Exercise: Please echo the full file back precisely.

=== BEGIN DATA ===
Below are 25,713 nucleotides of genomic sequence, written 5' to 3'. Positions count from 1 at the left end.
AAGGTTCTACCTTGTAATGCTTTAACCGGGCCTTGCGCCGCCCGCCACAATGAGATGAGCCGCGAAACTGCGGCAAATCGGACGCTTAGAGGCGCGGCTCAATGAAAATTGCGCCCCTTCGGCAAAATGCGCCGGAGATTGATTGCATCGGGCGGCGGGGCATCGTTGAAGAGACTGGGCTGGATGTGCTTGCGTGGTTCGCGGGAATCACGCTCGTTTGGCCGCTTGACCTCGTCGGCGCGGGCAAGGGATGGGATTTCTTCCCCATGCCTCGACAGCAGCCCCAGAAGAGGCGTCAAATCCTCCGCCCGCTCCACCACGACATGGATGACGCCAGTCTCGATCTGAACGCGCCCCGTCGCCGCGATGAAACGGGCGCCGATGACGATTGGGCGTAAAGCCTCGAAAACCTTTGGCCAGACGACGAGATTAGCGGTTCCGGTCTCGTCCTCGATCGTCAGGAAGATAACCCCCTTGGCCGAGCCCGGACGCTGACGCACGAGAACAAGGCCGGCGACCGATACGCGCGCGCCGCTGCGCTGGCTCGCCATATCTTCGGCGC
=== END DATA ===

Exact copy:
Below are 25,713 nucleotides of genomic sequence, written 5' to 3'. Positions count from 1 at the left end.
AAGGTTCTACCTTGTAATGCTTTAACCGGGCCTTGCGCCGCCCGCCACAATGAGATGAGCCGCGAAACTGCGGCAAATCGGACGCTTAGAGGCGCGGCTCAATGAAAATTGCGCCCCTTCGGCAAAATGCGCCGGAGATTGATTGCATCGGGCGGCGGGGCATCGTTGAAGAGACTGGGCTGGATGTGCTTGCGTGGTTCGCGGGAATCACGCTCGTTTGGCCGCTTGACCTCGTCGGCGCGGGCAAGGGATGGGATTTCTTCCCCATGCCTCGACAGCAGCCCCAGAAGAGGCGTCAAATCCTCCGCCCGCTCCACCACGACATGGATGACGCCAGTCTCGATCTGAACGCGCCCCGTCGCCGCGATGAAACGGGCGCCGATGACGATTGGGCGTAAAGCCTCGAAAACCTTTGGCCAGACGACGAGATTAGCGGTTCCGGTCTCGTCCTCGATCGTCAGGAAGATAACCCCCTTGGCCGAGCCCGGACGCTGACGCACGAGAACAAGGCCGGCGACCGATACGCGCGCGCCGCTGCGCTGGCTCGCCATATCTTCGGCGC